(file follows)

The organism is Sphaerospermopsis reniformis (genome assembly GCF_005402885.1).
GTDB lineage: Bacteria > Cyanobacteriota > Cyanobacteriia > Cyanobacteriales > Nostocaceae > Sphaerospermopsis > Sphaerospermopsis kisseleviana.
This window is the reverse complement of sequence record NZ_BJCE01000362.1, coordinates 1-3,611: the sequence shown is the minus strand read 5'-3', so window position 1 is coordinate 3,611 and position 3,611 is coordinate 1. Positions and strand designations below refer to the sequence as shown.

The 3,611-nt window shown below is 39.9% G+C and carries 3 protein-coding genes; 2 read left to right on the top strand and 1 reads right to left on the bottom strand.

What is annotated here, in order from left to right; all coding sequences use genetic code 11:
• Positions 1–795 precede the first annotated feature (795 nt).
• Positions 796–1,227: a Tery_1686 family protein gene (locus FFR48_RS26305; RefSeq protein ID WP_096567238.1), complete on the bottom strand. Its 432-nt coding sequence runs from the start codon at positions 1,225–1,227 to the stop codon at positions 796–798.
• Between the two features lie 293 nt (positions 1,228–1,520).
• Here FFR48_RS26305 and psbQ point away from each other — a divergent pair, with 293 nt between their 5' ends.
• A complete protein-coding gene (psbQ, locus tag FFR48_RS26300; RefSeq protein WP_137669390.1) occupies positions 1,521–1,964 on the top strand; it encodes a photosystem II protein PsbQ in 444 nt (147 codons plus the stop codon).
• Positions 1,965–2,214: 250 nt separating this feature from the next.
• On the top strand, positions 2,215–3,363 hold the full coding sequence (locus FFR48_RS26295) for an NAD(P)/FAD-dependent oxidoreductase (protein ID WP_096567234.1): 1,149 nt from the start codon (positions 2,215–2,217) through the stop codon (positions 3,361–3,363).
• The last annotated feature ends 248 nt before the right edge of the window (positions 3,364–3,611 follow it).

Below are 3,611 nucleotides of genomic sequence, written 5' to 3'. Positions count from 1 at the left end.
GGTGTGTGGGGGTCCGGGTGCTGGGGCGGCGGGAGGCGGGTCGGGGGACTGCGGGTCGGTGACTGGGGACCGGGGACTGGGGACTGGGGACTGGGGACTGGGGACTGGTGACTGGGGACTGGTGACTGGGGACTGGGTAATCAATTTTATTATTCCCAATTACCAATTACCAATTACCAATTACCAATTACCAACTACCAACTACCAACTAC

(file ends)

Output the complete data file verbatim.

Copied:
The organism is Sphaerospermopsis reniformis (genome assembly GCF_005402885.1).
GTDB lineage: Bacteria > Cyanobacteriota > Cyanobacteriia > Cyanobacteriales > Nostocaceae > Sphaerospermopsis > Sphaerospermopsis kisseleviana.
This window is the reverse complement of sequence record NZ_BJCE01000362.1, coordinates 1-3,611: the sequence shown is the minus strand read 5'-3', so window position 1 is coordinate 3,611 and position 3,611 is coordinate 1. Positions and strand designations below refer to the sequence as shown.

The 3,611-nt window shown below is 39.9% G+C and carries 3 protein-coding genes; 2 read left to right on the top strand and 1 reads right to left on the bottom strand.

What is annotated here, in order from left to right; all coding sequences use genetic code 11:
• Positions 1–795 precede the first annotated feature (795 nt).
• Positions 796–1,227: a Tery_1686 family protein gene (locus FFR48_RS26305; RefSeq protein ID WP_096567238.1), complete on the bottom strand. Its 432-nt coding sequence runs from the start codon at positions 1,225–1,227 to the stop codon at positions 796–798.
• Between the two features lie 293 nt (positions 1,228–1,520).
• Here FFR48_RS26305 and psbQ point away from each other — a divergent pair, with 293 nt between their 5' ends.
• A complete protein-coding gene (psbQ, locus tag FFR48_RS26300; RefSeq protein WP_137669390.1) occupies positions 1,521–1,964 on the top strand; it encodes a photosystem II protein PsbQ in 444 nt (147 codons plus the stop codon).
• Positions 1,965–2,214: 250 nt separating this feature from the next.
• On the top strand, positions 2,215–3,363 hold the full coding sequence (locus FFR48_RS26295) for an NAD(P)/FAD-dependent oxidoreductase (protein ID WP_096567234.1): 1,149 nt from the start codon (positions 2,215–2,217) through the stop codon (positions 3,361–3,363).
• The last annotated feature ends 248 nt before the right edge of the window (positions 3,364–3,611 follow it).

Below are 3,611 nucleotides of genomic sequence, written 5' to 3'. Positions count from 1 at the left end.
GGTGTGTGGGGGTCCGGGTGCTGGGGCGGCGGGAGGCGGGTCGGGGGACTGCGGGTCGGTGACTGGGGACCGGGGACTGGGGACTGGGGACTGGGGACTGGGGACTGGTGACTGGGGACTGGTGACTGGGGACTGGGTAATCAATTTTATTATTCCCAATTACCAATTACCAATTACCAATTACCAATTACCAACTACCAACTACCAACTAC